The story behind mystery miniature fairy houses on Isle of Man
If you happen to visit the ancient Isle of Man, you might bump into miniature buildings that evoke the island's rich fairy folklore.
With their intricate, quaint design and astonishing details, the fairy houses and castles have appeared on hillsides and woods of the mythical island.
But more are still to be found, according to the project's creators, the Swedish art collective Anonymouse MMX.
"We built 4... that people know of," Anonymouse's Yasha Mousekewitz told CNN, adding that the project " aims to "bring a tiny bit of magic for those walking by... drawing inspiration from Astrid Lindgren, Beatrix Potter and Disney."
Mousekewitz added that Isle of Man's mythology and folklore was an exciting source of inspiration for the collective.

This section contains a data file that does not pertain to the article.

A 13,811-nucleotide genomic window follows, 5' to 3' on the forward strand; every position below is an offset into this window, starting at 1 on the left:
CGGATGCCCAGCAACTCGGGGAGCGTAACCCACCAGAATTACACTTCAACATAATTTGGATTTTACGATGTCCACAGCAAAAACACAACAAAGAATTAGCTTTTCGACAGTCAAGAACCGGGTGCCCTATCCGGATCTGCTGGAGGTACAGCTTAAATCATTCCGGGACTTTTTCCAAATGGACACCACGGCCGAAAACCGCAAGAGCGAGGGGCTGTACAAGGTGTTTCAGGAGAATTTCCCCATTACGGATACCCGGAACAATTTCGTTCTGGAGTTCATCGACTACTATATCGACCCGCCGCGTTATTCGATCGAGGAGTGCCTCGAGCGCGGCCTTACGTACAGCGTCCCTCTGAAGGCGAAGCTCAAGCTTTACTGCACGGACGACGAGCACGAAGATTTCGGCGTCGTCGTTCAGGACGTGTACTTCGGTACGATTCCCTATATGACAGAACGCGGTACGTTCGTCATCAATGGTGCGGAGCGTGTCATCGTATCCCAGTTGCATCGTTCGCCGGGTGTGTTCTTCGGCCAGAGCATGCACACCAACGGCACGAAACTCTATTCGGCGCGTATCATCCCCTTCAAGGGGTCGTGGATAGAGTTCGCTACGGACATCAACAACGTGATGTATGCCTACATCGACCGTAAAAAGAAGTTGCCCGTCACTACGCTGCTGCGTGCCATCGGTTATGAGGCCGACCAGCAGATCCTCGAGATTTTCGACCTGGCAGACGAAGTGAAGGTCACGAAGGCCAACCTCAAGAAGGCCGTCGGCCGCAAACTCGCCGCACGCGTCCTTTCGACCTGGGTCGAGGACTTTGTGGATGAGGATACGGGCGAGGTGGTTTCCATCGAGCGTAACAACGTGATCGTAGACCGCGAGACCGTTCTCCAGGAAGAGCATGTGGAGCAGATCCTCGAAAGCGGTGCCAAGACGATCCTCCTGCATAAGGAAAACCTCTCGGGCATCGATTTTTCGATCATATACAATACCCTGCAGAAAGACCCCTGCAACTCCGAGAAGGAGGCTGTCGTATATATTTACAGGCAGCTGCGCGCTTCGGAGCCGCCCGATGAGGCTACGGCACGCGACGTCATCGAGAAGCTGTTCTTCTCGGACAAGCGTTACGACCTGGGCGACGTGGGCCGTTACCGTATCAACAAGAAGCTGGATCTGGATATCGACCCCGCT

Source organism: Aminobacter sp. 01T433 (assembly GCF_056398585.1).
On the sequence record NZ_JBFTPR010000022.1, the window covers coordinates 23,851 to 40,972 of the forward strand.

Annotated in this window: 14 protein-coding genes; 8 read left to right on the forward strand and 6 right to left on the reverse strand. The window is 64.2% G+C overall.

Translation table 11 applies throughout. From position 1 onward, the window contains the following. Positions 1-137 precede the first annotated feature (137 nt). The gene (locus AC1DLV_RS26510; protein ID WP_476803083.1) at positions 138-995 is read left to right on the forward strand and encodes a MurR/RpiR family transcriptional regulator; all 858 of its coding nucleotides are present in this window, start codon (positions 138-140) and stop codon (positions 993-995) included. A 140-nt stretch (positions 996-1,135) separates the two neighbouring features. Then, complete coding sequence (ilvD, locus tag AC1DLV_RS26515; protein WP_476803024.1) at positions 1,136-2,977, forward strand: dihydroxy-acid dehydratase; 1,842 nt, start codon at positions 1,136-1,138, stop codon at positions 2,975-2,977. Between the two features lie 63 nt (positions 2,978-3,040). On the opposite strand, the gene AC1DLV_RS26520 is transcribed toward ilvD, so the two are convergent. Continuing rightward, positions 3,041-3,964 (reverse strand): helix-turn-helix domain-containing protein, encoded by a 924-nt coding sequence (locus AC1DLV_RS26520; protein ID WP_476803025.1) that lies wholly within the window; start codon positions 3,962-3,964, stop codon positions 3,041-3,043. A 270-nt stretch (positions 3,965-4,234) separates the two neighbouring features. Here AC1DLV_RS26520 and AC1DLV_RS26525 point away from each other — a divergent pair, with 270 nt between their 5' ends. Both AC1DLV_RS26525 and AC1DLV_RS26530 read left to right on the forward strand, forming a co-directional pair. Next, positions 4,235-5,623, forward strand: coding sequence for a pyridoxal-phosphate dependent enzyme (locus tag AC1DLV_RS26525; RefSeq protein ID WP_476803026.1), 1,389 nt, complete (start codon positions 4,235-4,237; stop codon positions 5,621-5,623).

"The Isle of Man has a long history with fairies, and their appearance and demeanor is not unlike those in Swedish folklore so we quickly found a kinship with that," Mousekewitz said. "We've visited the isle on multiple occasions and tried to research it as best as we could. However, we also tried to steer clear of the most cliched designs."
Folklore stories are safeguarded by the Manx people as part of the island's unique character, according to the government's tourist website.
It's part of the local tradition -- and a not-to-be missed tourist stop -- to say "Hello" to the fairies when crossing Fairy Bridge to bring good luck.
The artworks are about 40 cm (15 inches) high and the castle is made of stone, concrete, wood, antique glass, copper, and paper clips, Mousekewitz said.
Most of the other fairy houses are made of wood.
"We did most of the work back in Sweden but once transported over we did some final adjustments to make them blend into the scenery. We want it to look like they've always been there."